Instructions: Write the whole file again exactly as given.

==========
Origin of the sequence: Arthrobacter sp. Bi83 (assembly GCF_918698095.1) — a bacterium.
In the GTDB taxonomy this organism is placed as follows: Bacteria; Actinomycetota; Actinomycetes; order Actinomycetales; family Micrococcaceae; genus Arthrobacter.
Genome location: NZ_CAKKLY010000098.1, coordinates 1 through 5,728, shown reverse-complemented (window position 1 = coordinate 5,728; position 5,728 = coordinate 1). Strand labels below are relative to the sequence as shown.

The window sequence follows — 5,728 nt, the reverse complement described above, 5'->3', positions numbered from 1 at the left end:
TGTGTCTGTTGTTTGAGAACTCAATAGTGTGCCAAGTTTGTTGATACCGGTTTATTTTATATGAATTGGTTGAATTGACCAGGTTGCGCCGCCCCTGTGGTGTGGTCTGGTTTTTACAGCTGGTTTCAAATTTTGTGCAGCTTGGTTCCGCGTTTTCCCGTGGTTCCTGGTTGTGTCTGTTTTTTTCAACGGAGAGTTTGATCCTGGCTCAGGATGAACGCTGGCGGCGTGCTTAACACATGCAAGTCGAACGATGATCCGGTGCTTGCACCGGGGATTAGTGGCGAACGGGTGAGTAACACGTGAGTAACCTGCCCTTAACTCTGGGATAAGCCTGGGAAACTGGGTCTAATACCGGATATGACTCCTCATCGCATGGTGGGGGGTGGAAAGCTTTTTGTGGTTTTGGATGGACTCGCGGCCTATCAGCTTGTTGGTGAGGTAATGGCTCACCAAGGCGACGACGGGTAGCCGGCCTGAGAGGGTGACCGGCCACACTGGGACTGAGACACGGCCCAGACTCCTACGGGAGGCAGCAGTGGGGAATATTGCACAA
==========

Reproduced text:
Origin of the sequence: Arthrobacter sp. Bi83 (assembly GCF_918698095.1) — a bacterium.
In the GTDB taxonomy this organism is placed as follows: Bacteria; Actinomycetota; Actinomycetes; order Actinomycetales; family Micrococcaceae; genus Arthrobacter.
Genome location: NZ_CAKKLY010000098.1, coordinates 1 through 5,728, shown reverse-complemented (window position 1 = coordinate 5,728; position 5,728 = coordinate 1). Strand labels below are relative to the sequence as shown.

The window sequence follows — 5,728 nt, the reverse complement described above, 5'->3', positions numbered from 1 at the left end:
TGTGTCTGTTGTTTGAGAACTCAATAGTGTGCCAAGTTTGTTGATACCGGTTTATTTTATATGAATTGGTTGAATTGACCAGGTTGCGCCGCCCCTGTGGTGTGGTCTGGTTTTTACAGCTGGTTTCAAATTTTGTGCAGCTTGGTTCCGCGTTTTCCCGTGGTTCCTGGTTGTGTCTGTTTTTTTCAACGGAGAGTTTGATCCTGGCTCAGGATGAACGCTGGCGGCGTGCTTAACACATGCAAGTCGAACGATGATCCGGTGCTTGCACCGGGGATTAGTGGCGAACGGGTGAGTAACACGTGAGTAACCTGCCCTTAACTCTGGGATAAGCCTGGGAAACTGGGTCTAATACCGGATATGACTCCTCATCGCATGGTGGGGGGTGGAAAGCTTTTTGTGGTTTTGGATGGACTCGCGGCCTATCAGCTTGTTGGTGAGGTAATGGCTCACCAAGGCGACGACGGGTAGCCGGCCTGAGAGGGTGACCGGCCACACTGGGACTGAGACACGGCCCAGACTCCTACGGGAGGCAGCAGTGGGGAATATTGCACAA